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"Missionaries and the Rise of the Muslim Brotherhood in Egypt"

Thursday, March 21, 2013
12:00 AM
1636 International Institute/SSWB, 1080 South University

It is no accident that the decade in which Islamist organizations such as the Muslim Brotherhood emerged – the 1920s -- was also the decade in which Protestant missionaries hit their moment of greatest strength in the Nile Valley. Egypt was rife with evangelicals, whose enthusiasm gave rise to numerous incidents, often involving children, which in turn provoked a strong anti-missionary response.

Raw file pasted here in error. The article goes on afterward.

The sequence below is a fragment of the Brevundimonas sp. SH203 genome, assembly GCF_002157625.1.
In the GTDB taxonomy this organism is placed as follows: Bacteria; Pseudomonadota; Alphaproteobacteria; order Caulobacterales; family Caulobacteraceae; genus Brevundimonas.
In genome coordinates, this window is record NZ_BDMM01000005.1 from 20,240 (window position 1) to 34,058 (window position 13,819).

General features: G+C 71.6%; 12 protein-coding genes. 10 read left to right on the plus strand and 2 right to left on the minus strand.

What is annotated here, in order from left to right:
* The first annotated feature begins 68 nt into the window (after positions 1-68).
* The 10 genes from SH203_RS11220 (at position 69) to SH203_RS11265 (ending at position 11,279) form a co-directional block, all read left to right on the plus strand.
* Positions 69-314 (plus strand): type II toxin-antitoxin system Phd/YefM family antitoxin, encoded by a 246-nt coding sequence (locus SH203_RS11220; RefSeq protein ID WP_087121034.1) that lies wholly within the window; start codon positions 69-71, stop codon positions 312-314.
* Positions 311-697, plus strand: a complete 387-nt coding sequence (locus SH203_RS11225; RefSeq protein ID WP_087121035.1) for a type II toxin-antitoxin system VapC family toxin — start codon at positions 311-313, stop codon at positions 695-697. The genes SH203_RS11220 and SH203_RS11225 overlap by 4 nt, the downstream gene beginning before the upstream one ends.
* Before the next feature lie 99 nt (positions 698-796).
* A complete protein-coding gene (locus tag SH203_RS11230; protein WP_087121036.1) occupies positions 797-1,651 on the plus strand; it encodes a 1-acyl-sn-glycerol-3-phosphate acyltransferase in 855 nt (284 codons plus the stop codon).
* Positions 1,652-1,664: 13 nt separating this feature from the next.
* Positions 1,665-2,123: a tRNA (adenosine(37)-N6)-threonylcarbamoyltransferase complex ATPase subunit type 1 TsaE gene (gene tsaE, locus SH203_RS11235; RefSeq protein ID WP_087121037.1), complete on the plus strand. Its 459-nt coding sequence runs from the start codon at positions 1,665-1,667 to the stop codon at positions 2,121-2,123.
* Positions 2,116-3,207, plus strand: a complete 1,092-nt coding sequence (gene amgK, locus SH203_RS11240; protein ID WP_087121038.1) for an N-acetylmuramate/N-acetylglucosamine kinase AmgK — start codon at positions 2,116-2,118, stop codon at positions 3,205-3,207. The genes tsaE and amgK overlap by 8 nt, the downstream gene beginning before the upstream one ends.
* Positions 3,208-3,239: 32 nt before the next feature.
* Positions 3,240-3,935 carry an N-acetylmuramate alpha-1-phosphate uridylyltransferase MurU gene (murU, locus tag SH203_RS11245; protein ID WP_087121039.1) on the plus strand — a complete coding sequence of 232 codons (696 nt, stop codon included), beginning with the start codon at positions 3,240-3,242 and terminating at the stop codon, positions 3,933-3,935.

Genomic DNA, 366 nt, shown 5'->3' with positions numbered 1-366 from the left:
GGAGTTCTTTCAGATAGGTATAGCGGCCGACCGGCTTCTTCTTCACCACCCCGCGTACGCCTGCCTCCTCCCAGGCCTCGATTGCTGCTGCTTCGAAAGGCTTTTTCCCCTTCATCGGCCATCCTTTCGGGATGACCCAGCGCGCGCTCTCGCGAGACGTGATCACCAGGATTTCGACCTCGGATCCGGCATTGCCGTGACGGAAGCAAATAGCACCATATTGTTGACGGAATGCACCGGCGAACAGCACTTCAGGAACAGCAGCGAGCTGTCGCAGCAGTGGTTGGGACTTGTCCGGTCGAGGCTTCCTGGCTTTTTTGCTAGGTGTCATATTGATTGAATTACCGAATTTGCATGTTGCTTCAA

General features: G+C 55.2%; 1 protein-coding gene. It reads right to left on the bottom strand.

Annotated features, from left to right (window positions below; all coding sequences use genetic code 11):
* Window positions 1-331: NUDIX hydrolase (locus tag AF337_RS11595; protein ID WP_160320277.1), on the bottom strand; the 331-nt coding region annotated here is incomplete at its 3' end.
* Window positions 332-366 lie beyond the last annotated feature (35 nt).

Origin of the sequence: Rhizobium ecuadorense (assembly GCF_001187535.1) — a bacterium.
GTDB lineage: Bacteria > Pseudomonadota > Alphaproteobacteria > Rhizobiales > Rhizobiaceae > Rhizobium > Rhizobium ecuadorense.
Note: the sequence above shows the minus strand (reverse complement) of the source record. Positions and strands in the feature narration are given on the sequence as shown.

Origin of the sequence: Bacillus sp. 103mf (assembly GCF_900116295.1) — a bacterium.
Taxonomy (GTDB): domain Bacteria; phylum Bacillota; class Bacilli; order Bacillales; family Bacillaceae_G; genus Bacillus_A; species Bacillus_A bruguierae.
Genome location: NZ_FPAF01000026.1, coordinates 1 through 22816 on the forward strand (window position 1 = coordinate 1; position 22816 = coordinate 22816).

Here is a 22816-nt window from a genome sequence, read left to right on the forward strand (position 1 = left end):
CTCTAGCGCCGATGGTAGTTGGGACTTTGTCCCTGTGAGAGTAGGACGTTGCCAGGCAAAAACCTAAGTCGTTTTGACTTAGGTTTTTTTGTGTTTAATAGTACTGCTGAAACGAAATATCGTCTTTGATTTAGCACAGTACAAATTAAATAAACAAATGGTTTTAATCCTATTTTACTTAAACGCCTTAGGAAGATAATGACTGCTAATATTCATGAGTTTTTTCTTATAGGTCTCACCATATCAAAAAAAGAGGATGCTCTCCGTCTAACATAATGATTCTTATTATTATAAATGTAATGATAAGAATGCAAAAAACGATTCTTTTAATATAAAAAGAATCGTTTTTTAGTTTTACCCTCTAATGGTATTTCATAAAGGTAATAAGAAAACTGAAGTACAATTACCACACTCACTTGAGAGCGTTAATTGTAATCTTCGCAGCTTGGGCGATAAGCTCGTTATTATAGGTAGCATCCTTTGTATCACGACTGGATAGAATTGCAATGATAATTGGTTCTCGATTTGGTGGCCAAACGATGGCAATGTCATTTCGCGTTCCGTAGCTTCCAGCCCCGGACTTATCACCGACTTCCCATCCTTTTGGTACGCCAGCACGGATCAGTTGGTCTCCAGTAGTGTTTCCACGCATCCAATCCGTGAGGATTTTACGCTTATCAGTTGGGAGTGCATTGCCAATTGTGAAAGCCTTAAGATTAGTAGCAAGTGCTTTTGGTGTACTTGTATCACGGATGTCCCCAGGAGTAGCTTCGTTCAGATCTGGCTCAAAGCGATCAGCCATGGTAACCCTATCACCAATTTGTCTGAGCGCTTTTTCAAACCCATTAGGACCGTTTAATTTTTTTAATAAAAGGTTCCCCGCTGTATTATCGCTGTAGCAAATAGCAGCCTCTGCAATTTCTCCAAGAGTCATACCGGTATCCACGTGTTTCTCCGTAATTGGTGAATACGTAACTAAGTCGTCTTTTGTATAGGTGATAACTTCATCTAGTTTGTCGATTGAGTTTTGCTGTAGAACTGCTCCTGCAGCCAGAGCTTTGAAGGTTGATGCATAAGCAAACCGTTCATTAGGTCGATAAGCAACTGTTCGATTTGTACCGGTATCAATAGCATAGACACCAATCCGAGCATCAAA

The Muslim Brotherhood stood in the front lines in battles with missionaries for the bodies and souls of Egyptian youth. Yet this is not just a story of the Brotherhood arising out of a contest with evangelicals. When faced with missionary inroads in health, education, and social welfare, the Muslim Brotherhood very consciously “fought them with their own weapons.” Foreign missionaries helped to mobilize the organization and give it its shape. Although American, British, and other Protestant evangelicals failed at mass conversion, they succeeded in transforming Egyptian society and politics in ways they had not imagined.